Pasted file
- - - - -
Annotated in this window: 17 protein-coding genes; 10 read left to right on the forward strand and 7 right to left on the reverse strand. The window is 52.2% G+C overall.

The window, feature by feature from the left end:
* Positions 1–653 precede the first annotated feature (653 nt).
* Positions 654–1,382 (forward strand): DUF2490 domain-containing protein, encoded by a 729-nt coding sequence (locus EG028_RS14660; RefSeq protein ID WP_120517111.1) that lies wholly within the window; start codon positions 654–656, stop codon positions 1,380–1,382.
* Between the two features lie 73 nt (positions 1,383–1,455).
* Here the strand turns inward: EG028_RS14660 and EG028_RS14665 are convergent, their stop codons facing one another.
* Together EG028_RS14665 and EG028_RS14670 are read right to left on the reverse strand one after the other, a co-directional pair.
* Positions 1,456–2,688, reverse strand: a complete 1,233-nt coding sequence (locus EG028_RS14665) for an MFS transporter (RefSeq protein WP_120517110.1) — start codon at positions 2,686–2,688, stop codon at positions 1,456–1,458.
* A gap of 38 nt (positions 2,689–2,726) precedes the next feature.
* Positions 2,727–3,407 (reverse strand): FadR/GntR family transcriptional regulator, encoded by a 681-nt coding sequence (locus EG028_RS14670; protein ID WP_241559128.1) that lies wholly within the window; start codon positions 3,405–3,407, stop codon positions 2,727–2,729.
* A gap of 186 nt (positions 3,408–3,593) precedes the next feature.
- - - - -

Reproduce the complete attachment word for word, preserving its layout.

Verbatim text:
Annotated in this window: 17 protein-coding genes; 10 read left to right on the forward strand and 7 right to left on the reverse strand. The window is 52.2% G+C overall.

The window, feature by feature from the left end:
* Positions 1–653 precede the first annotated feature (653 nt).
* Positions 654–1,382 (forward strand): DUF2490 domain-containing protein, encoded by a 729-nt coding sequence (locus EG028_RS14660; RefSeq protein ID WP_120517111.1) that lies wholly within the window; start codon positions 654–656, stop codon positions 1,380–1,382.
* Between the two features lie 73 nt (positions 1,383–1,455).
* Here the strand turns inward: EG028_RS14660 and EG028_RS14665 are convergent, their stop codons facing one another.
* Together EG028_RS14665 and EG028_RS14670 are read right to left on the reverse strand one after the other, a co-directional pair.
* Positions 1,456–2,688, reverse strand: a complete 1,233-nt coding sequence (locus EG028_RS14665) for an MFS transporter (RefSeq protein WP_120517110.1) — start codon at positions 2,686–2,688, stop codon at positions 1,456–1,458.
* A gap of 38 nt (positions 2,689–2,726) precedes the next feature.
* Positions 2,727–3,407 (reverse strand): FadR/GntR family transcriptional regulator, encoded by a 681-nt coding sequence (locus EG028_RS14670; protein ID WP_241559128.1) that lies wholly within the window; start codon positions 3,405–3,407, stop codon positions 2,727–2,729.
* A gap of 186 nt (positions 3,408–3,593) precedes the next feature.